STEM: Strategies that help students dream and innovate

STEM: Strategies that help students dream and innovate
Learning STEM
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Science, Technology, Engineering and Mathematics are the core components of STEM and are subjects crucial for our future. STEM can look different across different schools, however, there is one fundamental commonality. That is, we do not have enough students entering STEM careers and therefore the development of our future technology, our economy, our well-being and generally our planet is at risk. So, what can we do? Children are full of curiosity and creativity, therefore, the earlier we can introduce children to STEM the greater the opportunity for the next generation to innovate and ultimately have an impact on the planet. 
We must first appreciate the wide range of careers that are STEM related and with this the concern that there is a projection of approximately 2.4 million STEM jobs going unfilled this year. The truth is, the range is so wide and is ever growing, for example, STEM jobs are projected to grow by 13% over the next 10 years. What were once literally dreams and one’s imagination are now becoming reality. We talk about STEM, we hear about it, it is a ‘buzz’ term. But, what strategies can we employ to actually increase the numbers of students entering STEM related degree courses with a view to pursuing STEM related professions?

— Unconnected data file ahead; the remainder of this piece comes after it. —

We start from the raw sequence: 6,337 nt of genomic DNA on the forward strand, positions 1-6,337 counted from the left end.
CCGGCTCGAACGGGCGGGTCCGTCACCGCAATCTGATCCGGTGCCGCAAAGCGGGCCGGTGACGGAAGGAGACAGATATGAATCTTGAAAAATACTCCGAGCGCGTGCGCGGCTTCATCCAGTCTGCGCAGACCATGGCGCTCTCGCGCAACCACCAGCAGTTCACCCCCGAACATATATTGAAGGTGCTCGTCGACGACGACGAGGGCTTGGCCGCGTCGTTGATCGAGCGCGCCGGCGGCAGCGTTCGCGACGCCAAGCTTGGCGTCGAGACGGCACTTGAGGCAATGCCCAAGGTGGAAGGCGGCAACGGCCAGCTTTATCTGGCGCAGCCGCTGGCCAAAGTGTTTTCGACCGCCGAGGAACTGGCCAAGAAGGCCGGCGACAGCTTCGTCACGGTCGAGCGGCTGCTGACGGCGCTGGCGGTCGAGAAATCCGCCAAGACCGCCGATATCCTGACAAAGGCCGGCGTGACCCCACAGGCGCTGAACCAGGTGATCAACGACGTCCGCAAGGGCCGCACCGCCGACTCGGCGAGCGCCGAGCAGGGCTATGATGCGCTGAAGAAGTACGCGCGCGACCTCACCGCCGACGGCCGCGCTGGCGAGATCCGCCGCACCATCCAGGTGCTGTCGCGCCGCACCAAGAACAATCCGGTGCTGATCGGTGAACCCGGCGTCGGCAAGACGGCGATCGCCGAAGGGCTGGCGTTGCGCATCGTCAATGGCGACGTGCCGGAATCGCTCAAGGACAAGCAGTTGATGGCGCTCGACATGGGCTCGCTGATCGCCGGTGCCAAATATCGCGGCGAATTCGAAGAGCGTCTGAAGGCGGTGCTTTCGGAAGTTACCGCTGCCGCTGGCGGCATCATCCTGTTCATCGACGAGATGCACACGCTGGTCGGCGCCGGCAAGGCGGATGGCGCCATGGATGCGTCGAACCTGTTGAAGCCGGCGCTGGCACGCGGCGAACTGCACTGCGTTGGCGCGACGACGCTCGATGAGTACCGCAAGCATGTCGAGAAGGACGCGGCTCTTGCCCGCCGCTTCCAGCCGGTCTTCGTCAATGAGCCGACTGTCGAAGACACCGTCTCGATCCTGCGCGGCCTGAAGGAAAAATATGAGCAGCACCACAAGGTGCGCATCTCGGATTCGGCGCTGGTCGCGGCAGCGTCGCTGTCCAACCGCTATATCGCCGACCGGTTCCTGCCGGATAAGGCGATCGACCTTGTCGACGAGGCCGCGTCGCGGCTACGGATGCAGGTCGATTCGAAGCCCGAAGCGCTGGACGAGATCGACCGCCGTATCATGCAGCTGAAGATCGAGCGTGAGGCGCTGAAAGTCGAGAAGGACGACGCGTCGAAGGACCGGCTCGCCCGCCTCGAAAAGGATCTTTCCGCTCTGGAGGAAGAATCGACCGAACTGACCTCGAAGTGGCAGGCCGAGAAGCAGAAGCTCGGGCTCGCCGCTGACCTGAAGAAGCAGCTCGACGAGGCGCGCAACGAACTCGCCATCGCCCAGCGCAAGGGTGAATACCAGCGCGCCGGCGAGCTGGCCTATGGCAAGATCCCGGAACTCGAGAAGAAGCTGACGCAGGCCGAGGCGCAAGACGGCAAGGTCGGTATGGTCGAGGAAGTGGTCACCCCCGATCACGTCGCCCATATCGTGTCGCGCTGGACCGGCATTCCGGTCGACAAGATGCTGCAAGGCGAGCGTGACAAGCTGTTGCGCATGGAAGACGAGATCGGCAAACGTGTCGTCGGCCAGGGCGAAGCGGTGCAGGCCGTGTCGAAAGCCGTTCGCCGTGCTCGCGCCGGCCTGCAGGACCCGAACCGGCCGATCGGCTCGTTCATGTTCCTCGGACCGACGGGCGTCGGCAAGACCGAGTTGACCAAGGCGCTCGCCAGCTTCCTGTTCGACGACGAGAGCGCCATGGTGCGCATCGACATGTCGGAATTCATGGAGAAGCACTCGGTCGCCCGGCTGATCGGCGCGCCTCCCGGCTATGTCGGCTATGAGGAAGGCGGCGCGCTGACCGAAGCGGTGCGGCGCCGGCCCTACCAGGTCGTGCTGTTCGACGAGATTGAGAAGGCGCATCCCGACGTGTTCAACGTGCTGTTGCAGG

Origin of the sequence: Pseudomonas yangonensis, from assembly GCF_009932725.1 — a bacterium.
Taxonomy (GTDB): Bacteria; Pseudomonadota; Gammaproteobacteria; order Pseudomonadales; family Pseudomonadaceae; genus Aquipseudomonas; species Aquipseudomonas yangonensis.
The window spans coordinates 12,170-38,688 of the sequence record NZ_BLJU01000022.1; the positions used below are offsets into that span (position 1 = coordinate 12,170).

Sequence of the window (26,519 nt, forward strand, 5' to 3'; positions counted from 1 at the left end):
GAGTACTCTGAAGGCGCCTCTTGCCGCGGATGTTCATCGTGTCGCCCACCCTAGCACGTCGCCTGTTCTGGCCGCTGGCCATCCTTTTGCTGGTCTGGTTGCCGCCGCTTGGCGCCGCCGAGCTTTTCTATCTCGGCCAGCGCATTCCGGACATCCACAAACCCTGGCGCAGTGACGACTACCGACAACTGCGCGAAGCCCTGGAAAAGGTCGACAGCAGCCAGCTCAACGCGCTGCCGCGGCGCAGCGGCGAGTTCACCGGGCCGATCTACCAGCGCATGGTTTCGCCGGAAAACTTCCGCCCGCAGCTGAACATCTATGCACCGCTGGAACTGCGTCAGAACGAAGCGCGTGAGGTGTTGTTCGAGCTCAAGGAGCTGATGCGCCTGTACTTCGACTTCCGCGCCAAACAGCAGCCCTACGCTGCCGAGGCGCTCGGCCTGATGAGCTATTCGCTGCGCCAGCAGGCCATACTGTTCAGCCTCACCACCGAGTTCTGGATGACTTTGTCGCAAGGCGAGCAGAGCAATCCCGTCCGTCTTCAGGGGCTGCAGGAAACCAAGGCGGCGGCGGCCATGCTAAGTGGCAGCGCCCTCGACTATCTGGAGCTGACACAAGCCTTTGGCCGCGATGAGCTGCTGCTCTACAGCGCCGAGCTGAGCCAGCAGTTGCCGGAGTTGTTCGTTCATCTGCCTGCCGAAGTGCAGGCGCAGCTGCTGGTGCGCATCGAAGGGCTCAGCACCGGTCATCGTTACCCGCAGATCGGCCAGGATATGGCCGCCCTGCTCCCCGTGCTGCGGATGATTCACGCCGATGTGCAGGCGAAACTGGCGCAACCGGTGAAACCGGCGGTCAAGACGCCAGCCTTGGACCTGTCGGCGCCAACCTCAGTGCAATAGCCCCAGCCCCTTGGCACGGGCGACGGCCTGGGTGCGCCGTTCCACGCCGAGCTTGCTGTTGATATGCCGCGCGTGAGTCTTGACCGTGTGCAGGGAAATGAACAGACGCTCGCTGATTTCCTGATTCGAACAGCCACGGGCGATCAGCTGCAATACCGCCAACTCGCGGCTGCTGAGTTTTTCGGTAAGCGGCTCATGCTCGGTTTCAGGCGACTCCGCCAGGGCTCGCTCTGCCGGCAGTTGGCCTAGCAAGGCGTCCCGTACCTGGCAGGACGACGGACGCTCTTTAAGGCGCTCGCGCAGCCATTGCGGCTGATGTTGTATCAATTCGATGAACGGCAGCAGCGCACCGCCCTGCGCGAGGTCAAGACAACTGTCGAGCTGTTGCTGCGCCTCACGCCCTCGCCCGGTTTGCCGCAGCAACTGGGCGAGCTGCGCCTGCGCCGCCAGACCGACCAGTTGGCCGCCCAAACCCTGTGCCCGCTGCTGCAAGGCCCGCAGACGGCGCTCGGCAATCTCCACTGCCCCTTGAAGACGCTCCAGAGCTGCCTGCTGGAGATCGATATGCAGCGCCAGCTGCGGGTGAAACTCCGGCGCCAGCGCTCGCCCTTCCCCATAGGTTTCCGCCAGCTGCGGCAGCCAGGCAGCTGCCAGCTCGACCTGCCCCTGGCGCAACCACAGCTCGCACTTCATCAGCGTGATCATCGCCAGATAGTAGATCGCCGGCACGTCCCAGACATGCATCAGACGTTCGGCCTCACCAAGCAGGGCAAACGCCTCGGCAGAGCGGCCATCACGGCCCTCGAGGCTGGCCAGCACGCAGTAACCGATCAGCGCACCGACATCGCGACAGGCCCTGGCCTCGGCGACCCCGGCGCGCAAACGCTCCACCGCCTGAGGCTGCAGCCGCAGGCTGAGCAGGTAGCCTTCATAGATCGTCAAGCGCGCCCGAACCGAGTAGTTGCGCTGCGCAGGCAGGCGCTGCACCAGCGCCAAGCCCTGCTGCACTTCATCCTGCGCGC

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Perhaps the acronym needs an alternative, a nuance to traditional perspectives on STEM education. Strategies That Engage Minds is such an alternative created by Dr. Sam Houston, an advocate for education. This focuses on a key question - ‘What if?’. This can be asked at home and in school. It encourages students to maintain and further develop their creativity and curiosity. Additionally, by incorporating an alternative acronym, we avoid the gender stereotyping associated with many STEM careers.

KLASSBlog-learningspaces4STEM and innovation go hand in hand. It is fair to say that many of the STEM jobs our children and school-aged children will be involved in don’t even exist yet. Nurture their curiosity at every opportunity with what, how and why questions. Set challenges for your children based on what they can tell you about specific STEM related concepts. By putting our students and children into unknown and uncomfortable situations we can teach creativity where they have to rely on their own ingenuity to figure their way out.
There are three skills that every student needs: 
  1. Firstly, the ability to demonstrate through performance that they are independent thinkers and learners.
  2. Secondly, knowing what to do when they don’t know what to do. The power to be resilient and self-reliant allows students to cope with their learning and problems they encounter.
  3. Lastly, being thoughtful in order to deal with what is happening around them, both immediately and in close proximity and also, on a larger scale, world-wide.

Providing opportunities to develop these skills will help educate, guide and encourage our children; STEM children are our future!

.Author: Nicola Howard, Head of Faculty - Science and Design Technology, Alice Smith School

Read more about our STEM activities in our other blogs 'STEM Week '21', 'Women in STEAM' and  'Innovating the Next Generation'

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